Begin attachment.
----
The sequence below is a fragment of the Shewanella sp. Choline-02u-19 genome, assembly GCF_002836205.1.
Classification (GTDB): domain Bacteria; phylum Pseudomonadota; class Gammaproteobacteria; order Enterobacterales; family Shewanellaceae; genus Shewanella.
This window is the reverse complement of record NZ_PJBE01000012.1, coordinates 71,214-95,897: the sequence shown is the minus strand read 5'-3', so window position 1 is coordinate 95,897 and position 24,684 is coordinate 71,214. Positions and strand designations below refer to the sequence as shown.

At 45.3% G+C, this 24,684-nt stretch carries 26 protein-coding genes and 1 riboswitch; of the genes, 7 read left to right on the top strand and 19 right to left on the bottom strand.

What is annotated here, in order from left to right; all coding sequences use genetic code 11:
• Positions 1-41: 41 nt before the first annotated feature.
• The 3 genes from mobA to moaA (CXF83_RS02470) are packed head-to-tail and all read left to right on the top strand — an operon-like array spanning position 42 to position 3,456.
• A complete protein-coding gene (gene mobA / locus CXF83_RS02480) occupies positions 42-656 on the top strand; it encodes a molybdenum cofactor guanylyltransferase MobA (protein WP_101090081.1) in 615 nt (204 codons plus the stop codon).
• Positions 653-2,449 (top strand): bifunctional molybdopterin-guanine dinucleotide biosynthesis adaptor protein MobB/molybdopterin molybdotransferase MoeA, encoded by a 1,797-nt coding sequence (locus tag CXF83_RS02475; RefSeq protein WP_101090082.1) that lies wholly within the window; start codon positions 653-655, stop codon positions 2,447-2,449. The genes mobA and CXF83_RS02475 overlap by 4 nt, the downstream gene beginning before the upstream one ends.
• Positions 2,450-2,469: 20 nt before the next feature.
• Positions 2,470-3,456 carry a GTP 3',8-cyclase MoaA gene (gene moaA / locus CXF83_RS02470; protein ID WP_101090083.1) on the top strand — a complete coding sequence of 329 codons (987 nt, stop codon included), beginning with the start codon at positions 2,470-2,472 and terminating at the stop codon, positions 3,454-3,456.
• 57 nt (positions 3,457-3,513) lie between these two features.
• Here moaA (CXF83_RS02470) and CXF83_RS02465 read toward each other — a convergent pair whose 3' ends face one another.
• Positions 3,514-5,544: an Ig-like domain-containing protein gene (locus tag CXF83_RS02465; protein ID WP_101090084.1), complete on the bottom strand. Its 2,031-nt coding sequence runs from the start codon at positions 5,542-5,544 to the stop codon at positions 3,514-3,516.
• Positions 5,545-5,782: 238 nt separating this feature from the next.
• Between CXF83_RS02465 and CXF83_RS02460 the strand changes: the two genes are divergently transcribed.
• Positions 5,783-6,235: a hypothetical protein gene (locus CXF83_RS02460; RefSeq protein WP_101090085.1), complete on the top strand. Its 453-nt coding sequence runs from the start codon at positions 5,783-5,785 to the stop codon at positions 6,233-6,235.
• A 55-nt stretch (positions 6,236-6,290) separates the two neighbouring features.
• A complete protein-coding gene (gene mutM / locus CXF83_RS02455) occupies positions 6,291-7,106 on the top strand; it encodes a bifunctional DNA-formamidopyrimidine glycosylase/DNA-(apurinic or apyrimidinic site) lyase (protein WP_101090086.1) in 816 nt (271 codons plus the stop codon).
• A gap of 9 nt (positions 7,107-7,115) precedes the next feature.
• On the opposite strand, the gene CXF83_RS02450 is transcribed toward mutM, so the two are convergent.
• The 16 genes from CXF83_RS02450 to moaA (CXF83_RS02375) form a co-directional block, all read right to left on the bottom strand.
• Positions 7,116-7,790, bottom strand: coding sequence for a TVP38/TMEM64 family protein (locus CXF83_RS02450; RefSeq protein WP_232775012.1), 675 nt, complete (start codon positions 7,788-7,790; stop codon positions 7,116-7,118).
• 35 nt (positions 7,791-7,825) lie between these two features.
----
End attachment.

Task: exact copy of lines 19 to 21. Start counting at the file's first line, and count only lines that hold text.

• A complete protein-coding gene (gene mutM / locus CXF83_RS02455) occupies positions 6,291-7,106 on the top strand; it encodes a bifunctional DNA-formamidopyrimidine glycosylase/DNA-(apurinic or apyrimidinic site) lyase (protein WP_101090086.1) in 816 nt (271 codons plus the stop codon).
• A gap of 9 nt (positions 7,107-7,115) precedes the next feature.
• On the opposite strand, the gene CXF83_RS02450 is transcribed toward mutM, so the two are convergent.